FUNCube-1 & FUNCube-2 Decoding Update

In the film “Willy Wonka and the Chocolate Factory” there is a scene where the lucky children (and parents) enter the “Land of Candy” where everything is edible and they run around grabbing a taste of everything. I am beginning to know how they felt.

Amateur radio has so many different things to try and over the last year I have found myself jumping around having a dabble at new things. Doing this and time being scarce has inevitably impacted the HAB payload and other Arduino projects. I have also neglected some of my previous satellite monitoring activities.

I had been regularly decoding the FUNCube-1 (AO-73) telemetry and uploading packets to the data warehouse (see earlier posts). To do this I had been using a discone in the loft and a FUNCube Dongle on the ageing main computer in the house.

This computer was on 24/7 but I couldn’t leave the FUNCube dashboard running continually as the processor load would cause the noisy fans to kick in, besides for most of the day there wasn’t a receivable pass. So I would just start up the dashboard when needed which meant remotely logging in from work. Due to an increasingly busy work load I would often forget or be unable to start it up and have got out of the habit. I therefore missed many opportunities to climb up the uploading ranking chart (it is really for the science honest!)

Of late there have been a large number of new satellites launched including the UKube-1 and the QB50 satellites which have modules and transponders as part of the FUNCube project.

Catching up with news after the holiday to Skye I noticed the announcement that an enhanced version of the FUNCube decoder dashboard has been released promising improved performance. The dashboard will also capture and upload (but not display) the FUNCube-2 telemetry transmitted from UKube-1

Looking at the FC1 upload ranking list I saw I had dropped down significantly and decided it wasn’t acceptable!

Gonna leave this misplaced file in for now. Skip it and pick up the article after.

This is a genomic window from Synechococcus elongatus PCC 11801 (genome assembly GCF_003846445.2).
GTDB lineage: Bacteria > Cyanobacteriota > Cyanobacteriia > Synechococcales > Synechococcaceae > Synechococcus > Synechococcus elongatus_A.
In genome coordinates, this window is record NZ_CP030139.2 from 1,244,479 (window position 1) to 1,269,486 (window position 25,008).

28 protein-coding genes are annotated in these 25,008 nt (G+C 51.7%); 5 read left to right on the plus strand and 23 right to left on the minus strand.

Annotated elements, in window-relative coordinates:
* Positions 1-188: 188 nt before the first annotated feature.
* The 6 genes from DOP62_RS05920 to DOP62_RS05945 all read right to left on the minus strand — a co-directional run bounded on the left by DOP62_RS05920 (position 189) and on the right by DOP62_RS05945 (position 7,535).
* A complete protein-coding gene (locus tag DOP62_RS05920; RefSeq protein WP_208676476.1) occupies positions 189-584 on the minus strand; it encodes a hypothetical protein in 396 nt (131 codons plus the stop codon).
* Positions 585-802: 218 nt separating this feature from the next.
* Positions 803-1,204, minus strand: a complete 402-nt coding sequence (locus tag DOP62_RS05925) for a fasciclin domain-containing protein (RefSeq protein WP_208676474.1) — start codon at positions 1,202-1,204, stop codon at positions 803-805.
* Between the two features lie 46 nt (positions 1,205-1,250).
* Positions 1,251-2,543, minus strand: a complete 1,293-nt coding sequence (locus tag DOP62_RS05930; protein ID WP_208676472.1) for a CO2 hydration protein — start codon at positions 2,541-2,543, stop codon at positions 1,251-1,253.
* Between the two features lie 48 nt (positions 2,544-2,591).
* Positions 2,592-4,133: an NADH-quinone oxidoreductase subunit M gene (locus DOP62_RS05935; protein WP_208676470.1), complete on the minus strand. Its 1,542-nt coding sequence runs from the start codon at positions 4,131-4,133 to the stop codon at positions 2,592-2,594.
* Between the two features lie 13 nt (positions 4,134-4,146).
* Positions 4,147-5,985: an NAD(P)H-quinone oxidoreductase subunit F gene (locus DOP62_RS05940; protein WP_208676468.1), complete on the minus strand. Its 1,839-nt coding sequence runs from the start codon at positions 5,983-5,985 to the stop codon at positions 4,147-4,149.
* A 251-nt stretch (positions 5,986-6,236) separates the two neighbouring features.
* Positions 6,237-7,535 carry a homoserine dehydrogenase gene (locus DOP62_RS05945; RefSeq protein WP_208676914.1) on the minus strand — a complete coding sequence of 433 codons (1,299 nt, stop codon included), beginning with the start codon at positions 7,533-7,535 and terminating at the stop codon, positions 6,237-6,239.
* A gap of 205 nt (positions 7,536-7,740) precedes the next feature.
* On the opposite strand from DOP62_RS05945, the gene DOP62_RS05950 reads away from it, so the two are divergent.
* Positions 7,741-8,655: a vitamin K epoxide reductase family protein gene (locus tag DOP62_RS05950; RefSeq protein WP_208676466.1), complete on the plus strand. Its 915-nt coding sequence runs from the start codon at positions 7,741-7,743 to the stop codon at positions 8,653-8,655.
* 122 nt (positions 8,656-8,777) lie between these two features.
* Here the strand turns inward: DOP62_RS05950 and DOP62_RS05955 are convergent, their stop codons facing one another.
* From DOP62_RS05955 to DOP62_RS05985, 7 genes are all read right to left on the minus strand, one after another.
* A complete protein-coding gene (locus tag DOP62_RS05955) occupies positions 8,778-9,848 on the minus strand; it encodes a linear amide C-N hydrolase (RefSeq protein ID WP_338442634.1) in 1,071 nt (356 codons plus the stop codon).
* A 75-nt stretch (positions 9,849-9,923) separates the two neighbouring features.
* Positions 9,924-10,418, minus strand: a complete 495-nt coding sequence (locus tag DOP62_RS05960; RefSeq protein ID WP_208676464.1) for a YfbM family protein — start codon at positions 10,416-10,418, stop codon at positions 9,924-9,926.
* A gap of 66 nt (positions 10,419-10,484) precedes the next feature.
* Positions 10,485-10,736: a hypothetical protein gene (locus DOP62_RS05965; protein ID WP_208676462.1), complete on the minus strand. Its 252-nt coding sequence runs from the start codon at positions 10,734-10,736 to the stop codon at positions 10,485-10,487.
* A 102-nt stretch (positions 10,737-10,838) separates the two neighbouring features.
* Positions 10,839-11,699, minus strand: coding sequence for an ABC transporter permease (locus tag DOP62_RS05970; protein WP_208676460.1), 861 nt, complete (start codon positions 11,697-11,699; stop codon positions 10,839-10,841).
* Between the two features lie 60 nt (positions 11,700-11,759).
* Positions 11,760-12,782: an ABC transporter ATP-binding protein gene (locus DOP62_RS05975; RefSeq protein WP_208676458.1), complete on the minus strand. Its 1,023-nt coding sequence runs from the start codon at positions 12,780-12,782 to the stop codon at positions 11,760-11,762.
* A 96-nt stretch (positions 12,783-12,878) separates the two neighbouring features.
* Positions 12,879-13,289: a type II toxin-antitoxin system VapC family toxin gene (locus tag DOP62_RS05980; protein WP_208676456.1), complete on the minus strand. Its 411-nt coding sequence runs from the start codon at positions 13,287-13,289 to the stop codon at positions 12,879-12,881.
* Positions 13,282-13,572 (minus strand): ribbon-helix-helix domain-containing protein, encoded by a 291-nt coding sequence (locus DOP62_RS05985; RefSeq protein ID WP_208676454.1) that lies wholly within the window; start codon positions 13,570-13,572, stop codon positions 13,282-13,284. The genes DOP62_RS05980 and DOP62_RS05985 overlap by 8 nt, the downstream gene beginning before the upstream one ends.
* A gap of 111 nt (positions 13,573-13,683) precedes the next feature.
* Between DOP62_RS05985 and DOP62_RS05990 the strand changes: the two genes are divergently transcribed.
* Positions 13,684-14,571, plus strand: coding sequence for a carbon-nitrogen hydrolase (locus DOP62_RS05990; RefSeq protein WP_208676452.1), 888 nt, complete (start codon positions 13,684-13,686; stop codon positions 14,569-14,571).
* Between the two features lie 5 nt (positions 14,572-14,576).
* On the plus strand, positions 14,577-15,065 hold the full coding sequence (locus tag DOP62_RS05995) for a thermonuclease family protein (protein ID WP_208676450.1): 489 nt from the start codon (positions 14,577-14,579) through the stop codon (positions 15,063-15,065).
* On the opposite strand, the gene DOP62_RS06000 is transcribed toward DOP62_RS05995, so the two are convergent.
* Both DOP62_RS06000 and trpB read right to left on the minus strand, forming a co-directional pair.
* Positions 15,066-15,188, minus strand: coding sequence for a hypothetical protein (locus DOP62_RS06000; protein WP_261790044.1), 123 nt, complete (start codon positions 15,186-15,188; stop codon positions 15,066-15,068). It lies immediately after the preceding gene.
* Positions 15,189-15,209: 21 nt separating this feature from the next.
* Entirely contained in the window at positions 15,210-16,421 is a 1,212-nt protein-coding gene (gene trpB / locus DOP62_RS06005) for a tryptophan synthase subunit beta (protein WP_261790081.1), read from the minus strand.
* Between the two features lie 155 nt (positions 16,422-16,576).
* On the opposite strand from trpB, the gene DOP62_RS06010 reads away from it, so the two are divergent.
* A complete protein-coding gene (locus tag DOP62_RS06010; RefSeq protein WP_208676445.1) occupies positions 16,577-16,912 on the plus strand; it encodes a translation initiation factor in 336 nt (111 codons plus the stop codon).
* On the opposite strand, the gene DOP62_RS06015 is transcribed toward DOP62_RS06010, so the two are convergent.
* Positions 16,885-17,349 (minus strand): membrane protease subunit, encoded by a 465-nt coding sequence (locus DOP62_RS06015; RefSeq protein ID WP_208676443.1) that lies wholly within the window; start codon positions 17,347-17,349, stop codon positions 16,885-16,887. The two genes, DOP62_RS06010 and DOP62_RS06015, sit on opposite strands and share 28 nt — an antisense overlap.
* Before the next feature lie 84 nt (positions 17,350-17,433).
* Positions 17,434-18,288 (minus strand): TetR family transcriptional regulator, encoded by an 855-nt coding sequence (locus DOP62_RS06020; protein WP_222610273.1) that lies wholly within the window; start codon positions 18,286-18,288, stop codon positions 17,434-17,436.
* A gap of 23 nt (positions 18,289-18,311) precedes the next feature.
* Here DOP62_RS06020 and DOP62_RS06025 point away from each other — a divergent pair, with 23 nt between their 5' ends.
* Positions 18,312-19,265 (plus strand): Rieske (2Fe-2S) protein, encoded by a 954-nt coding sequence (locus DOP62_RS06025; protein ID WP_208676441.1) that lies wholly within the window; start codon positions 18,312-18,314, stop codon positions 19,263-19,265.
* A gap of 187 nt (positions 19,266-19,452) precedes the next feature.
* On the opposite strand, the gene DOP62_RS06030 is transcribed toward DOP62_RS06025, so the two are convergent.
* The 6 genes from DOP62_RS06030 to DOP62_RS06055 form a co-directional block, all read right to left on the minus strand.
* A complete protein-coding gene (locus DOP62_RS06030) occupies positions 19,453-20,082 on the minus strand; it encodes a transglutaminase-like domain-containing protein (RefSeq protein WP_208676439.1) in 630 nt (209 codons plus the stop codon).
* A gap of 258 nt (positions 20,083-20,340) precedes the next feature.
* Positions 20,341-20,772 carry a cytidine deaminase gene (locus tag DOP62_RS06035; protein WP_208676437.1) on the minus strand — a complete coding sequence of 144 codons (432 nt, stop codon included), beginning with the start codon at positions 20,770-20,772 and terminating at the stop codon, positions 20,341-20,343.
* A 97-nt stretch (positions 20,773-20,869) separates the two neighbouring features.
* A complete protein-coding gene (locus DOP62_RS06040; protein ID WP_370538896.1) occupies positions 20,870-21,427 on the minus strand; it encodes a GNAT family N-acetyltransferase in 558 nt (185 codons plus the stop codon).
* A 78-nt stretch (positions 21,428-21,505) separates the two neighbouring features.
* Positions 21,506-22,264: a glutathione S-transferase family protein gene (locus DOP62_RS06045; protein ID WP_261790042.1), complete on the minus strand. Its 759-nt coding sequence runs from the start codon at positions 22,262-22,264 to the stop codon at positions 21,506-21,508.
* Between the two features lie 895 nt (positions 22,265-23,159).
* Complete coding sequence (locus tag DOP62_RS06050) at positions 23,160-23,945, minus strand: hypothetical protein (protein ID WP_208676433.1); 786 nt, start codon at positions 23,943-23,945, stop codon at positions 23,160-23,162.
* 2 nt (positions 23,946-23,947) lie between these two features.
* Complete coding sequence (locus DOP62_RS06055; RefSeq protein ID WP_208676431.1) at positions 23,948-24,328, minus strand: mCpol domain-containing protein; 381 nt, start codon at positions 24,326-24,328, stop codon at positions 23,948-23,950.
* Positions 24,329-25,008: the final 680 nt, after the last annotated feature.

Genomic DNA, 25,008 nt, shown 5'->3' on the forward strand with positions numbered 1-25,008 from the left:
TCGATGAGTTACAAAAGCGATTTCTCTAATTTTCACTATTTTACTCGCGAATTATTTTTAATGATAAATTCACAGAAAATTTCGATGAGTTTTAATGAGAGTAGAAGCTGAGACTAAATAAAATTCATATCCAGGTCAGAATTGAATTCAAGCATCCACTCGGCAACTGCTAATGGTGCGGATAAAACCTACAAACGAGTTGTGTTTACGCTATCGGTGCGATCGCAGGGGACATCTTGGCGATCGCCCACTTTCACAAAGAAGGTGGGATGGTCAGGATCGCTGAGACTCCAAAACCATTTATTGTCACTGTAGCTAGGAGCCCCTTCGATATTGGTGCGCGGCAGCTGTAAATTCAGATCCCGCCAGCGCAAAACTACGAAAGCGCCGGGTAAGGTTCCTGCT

As part of my antenna upgrade I have put up the X-50 dual-band collinear on the top of the pole feed with nice low loss RG213. This is currently connected to the FUNCube Dongle Pro+ dongle on the shack laptop, with the latest dashboard software installed.

It has been running 24/7 for the majority of the last week and has captured close to 2000 telemetry packets from FC1 a significant performance increase compared to my earlier set up, and I have now surpassed the 10,000 packet milestone (currently 11,626). I have also uploaded over 500 telemetry messages received from the FUNCube-2 on UKube-1. I have actually received more but a fault in the warehouse meant a lot were rejected due to a incorrect data field.

The FC2 subsystem on UKUBE-1 may not be enabled on every pass while the satellite is commissioned and the FUNCube team will be releasing an updated dashboard shortly for when it is operating full time.

At present both satellites are passing one after the other, with UKube-1 gradually gaining. So as FC1 goes LOS (loss of signal) UKube-1 rises elsewhere for AOS (acquisition of signal)

On one pass yesterday I thought I would capture some screen shots and show how I’ve got the dashboard set up for both payloads.

As already mentioned the existing dashboard can be used to receive both FUNCube-1 and 2, if using the FUNCube Dongle Pro+ by setting the central frequency to 145.905MHz and adjusting the upper and lower filter curtains both payloads can be received.

On the Orbitron prediction software you can see FC1  is overhead, with UKube-1 over the North pole.

The reception window on the dashboard is limited by moving the curtains. I have the lower one set at 145.906MHz just enough to filter out the centre SDR spike,  the upper one is at 145.945MHz. The telemetry signal on FC1 is at 145.935MHz but due to the Doppler effect the received frequency will vary above and below this nominal value, 10kHz either size is sufficient to compensate.

If you were just interested in one satellite you would move the lower curtain to around 10kHz below the nominal download frequency. However since UKube-1 is on 145.918MHz the lower curtain is set to below this again to compensate for the Doppler shift.

The resulting receive window will allow both to be received. However this does risks problems should QRM occur in the pass band as the decoder can lock on to this, luckily the improved dashboard software discriminates between the signal and noise much better than previous versions.

The dashboard below is receiving the FUNCube-1 signal (click to enlarge)
 

The data is being uploaded and checking the real time display on the warehouse confirms this (my old callsign M6GTG) however you might not show up every single time and the FUNCube-1 Flight Model tab must be chosen as seen below.